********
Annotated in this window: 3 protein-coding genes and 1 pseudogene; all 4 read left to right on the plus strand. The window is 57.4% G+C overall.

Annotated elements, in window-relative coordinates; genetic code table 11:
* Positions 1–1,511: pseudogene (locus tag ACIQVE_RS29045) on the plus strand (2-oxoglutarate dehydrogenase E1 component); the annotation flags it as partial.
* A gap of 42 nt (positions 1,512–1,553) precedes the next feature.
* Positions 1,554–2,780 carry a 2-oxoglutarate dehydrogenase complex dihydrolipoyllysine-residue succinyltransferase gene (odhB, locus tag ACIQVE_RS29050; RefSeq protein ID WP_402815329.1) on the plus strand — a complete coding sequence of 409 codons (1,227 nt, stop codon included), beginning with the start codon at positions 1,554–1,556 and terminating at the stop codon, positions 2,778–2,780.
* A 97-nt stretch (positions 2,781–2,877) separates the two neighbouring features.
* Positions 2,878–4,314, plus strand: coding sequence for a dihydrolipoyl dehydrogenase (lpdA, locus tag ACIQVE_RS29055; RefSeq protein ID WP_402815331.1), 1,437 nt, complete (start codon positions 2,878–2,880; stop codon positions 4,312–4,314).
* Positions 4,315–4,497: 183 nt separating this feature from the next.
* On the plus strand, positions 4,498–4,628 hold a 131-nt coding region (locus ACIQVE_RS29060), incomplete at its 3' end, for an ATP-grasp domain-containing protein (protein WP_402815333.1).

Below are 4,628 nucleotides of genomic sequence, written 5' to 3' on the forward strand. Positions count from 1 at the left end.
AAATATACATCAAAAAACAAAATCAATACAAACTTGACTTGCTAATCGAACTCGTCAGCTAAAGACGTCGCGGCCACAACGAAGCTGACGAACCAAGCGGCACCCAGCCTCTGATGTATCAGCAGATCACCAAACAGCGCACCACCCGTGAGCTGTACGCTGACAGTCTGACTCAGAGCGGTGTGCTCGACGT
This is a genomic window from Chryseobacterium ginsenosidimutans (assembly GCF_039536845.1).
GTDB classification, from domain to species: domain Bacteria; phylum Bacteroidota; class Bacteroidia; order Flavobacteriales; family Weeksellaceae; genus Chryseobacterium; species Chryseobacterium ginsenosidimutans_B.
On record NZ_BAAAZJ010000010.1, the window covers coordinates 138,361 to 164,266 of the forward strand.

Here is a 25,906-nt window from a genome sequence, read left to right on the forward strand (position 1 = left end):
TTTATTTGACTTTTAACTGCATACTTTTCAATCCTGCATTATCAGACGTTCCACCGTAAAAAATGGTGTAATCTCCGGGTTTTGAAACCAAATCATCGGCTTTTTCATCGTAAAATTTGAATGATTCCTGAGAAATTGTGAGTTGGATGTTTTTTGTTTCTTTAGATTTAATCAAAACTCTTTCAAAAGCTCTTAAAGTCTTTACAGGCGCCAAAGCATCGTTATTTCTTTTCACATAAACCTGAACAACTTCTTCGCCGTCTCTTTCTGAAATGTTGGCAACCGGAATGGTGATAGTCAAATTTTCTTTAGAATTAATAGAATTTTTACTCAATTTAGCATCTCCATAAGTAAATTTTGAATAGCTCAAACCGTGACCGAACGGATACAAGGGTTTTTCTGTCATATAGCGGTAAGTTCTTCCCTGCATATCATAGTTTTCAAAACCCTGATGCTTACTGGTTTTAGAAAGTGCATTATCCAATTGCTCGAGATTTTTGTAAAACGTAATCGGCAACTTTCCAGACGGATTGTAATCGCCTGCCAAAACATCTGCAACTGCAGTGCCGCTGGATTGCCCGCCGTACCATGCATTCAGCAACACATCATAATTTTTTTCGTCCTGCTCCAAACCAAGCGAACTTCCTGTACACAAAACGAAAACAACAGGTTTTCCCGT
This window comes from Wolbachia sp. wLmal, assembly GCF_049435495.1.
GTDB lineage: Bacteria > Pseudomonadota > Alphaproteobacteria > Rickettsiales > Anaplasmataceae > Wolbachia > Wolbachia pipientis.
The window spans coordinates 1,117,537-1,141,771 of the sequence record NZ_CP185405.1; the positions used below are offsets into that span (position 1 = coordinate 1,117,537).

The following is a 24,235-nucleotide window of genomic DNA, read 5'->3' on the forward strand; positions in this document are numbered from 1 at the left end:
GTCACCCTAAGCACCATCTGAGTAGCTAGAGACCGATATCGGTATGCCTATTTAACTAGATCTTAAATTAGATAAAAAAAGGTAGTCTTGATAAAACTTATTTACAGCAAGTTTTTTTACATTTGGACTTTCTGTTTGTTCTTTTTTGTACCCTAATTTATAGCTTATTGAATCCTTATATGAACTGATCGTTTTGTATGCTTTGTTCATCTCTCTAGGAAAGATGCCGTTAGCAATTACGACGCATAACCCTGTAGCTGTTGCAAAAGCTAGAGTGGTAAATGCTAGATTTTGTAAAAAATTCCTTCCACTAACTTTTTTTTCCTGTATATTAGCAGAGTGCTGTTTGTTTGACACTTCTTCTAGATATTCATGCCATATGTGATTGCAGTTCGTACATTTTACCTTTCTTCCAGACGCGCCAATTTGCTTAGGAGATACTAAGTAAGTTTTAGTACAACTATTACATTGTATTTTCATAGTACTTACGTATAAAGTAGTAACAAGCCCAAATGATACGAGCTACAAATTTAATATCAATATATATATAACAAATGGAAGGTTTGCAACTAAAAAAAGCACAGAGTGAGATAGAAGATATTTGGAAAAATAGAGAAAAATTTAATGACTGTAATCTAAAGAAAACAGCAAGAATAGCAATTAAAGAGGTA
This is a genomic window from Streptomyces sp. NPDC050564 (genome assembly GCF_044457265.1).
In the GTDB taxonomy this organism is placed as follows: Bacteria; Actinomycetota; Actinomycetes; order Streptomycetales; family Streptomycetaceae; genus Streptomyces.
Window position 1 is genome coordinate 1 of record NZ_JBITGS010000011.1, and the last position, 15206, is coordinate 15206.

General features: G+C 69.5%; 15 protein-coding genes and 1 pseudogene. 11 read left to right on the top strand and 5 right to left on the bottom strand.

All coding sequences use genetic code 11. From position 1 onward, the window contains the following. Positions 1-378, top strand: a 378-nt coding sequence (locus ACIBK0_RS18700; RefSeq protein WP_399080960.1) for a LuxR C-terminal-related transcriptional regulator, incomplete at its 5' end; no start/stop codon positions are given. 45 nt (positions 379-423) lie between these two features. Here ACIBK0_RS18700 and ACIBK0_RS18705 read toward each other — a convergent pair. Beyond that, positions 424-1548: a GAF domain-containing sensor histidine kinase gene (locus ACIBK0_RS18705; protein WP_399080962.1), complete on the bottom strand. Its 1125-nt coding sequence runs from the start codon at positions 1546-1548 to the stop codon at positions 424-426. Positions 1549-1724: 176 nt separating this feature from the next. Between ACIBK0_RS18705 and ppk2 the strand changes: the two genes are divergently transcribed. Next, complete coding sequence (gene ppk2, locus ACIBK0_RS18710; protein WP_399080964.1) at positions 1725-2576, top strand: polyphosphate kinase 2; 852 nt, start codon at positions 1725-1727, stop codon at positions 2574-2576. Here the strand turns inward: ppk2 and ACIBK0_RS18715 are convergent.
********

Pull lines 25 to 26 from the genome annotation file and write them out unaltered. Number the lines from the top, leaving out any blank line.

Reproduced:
General features: G+C 69.5%; 15 protein-coding genes and 1 pseudogene. 11 read left to right on the top strand and 5 right to left on the bottom strand.

All coding sequences use genetic code 11. From position 1 onward, the window contains the following. Positions 1-378, top strand: a 378-nt coding sequence (locus ACIBK0_RS18700; RefSeq protein WP_399080960.1) for a LuxR C-terminal-related transcriptional regulator, incomplete at its 5' end; no start/stop codon positions are given. 45 nt (positions 379-423) lie between these two features. Here ACIBK0_RS18700 and ACIBK0_RS18705 read toward each other — a convergent pair. Beyond that, positions 424-1548: a GAF domain-containing sensor histidine kinase gene (locus ACIBK0_RS18705; protein WP_399080962.1), complete on the bottom strand. Its 1125-nt coding sequence runs from the start codon at positions 1546-1548 to the stop codon at positions 424-426. Positions 1549-1724: 176 nt separating this feature from the next. Between ACIBK0_RS18705 and ppk2 the strand changes: the two genes are divergently transcribed. Next, complete coding sequence (gene ppk2, locus ACIBK0_RS18710; protein WP_399080964.1) at positions 1725-2576, top strand: polyphosphate kinase 2; 852 nt, start codon at positions 1725-1727, stop codon at positions 2574-2576. Here the strand turns inward: ppk2 and ACIBK0_RS18715 are convergent.